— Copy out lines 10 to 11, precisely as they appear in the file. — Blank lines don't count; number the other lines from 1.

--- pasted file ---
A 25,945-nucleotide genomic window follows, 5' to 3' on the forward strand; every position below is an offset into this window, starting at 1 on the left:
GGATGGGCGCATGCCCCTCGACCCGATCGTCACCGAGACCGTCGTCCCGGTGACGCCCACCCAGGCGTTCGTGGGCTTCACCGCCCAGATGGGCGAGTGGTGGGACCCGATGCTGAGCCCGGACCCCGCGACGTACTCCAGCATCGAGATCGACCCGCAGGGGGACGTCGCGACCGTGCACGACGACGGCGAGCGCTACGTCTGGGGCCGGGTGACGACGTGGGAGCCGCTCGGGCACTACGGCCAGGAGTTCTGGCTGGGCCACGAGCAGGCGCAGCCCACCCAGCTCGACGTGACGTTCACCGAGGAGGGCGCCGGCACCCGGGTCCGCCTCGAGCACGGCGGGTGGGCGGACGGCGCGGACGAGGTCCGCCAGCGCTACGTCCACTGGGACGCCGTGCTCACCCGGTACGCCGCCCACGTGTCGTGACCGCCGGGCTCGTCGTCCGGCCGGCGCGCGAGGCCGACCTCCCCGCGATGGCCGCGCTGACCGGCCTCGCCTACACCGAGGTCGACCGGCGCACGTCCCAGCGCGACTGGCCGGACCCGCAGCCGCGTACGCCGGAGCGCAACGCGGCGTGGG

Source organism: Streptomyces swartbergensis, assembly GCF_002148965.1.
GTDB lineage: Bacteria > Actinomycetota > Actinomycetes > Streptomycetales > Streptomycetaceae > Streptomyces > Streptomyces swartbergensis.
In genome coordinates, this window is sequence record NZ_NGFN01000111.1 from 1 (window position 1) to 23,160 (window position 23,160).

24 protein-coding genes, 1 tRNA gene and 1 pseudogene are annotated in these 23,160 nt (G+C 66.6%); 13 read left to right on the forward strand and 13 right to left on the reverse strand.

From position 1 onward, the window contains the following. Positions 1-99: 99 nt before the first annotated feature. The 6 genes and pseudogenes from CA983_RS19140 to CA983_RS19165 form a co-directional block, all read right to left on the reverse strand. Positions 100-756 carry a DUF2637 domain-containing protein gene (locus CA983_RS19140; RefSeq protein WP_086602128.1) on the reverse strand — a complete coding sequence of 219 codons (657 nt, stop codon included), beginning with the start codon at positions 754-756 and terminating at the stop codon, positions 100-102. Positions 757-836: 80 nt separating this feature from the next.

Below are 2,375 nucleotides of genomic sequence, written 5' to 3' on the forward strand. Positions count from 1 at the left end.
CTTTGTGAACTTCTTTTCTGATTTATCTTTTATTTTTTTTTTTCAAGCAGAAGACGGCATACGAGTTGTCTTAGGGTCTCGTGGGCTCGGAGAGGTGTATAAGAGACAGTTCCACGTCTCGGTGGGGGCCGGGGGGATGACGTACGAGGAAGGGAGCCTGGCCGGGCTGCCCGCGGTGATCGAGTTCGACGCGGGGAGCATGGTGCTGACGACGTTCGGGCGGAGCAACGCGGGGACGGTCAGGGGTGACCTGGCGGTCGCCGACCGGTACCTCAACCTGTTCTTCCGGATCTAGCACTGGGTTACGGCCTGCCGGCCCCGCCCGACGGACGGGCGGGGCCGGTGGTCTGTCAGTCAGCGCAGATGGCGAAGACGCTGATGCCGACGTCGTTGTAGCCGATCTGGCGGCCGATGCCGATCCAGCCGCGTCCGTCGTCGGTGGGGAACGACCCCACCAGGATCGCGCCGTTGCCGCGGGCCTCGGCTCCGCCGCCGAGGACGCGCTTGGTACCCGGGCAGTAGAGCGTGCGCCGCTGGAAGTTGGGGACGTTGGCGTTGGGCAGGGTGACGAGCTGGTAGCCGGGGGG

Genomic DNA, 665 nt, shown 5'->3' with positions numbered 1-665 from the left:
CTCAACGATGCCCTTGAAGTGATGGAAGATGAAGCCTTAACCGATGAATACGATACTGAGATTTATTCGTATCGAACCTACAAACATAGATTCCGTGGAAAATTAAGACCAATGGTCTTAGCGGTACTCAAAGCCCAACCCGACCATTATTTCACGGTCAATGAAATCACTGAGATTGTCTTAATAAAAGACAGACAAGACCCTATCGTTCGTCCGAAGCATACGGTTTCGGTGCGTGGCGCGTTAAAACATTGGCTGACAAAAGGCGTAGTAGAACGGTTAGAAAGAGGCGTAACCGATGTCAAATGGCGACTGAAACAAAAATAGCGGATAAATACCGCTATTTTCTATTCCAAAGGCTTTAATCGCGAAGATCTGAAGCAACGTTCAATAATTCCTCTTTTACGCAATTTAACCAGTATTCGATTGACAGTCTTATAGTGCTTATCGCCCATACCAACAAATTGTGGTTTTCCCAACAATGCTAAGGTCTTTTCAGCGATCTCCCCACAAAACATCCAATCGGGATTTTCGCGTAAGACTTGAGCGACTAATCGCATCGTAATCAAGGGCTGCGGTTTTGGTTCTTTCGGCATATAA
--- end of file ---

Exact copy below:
Genomic DNA, 665 nt, shown 5'->3' with positions numbered 1-665 from the left:
CTCAACGATGCCCTTGAAGTGATGGAAGATGAAGCCTTAACCGATGAATACGATACTGAGATTTATTCGTATCGAACCTACAAACATAGATTCCGTGGAAAATTAAGACCAATGGTCTTAGCGGTACTCAAAGCCCAACCCGACCATTATTTCACGGTCAATGAAATCACTGAGATTGTCTTAATAAAAGACAGACAAGACCCTATCGTTCGTCCGAAGCATACGGTTTCGGTGCGTGGCGCGTTAAAACATTGGCTGACAAAAGGCGTAGTAGAACGGTTAGAAAGAGGCGTAACCGATGTCAAATGGCGACTGAAACAAAAATAGCGGATAAATACCGCTATTTTCTATTCCAAAGGCTTTAATCGCGAAGATCTGAAGCAACGTTCAATAATTCCTCTTTTACGCAATTTAACCAGTATTCGATTGACAGTCTTATAGTGCTTATCGCCCATACCAACAAATTGTGGTTTTCCCAACAATGCTAAGGTCTTTTCAGCGATCTCCCCACAAAACATCCAATCGGGATTTTCGCGTAAGACTTGAGCGACTAATCGCATCGTAATCAAGGGCTGCGGTTTTGGTTCTTTCGGCATATAA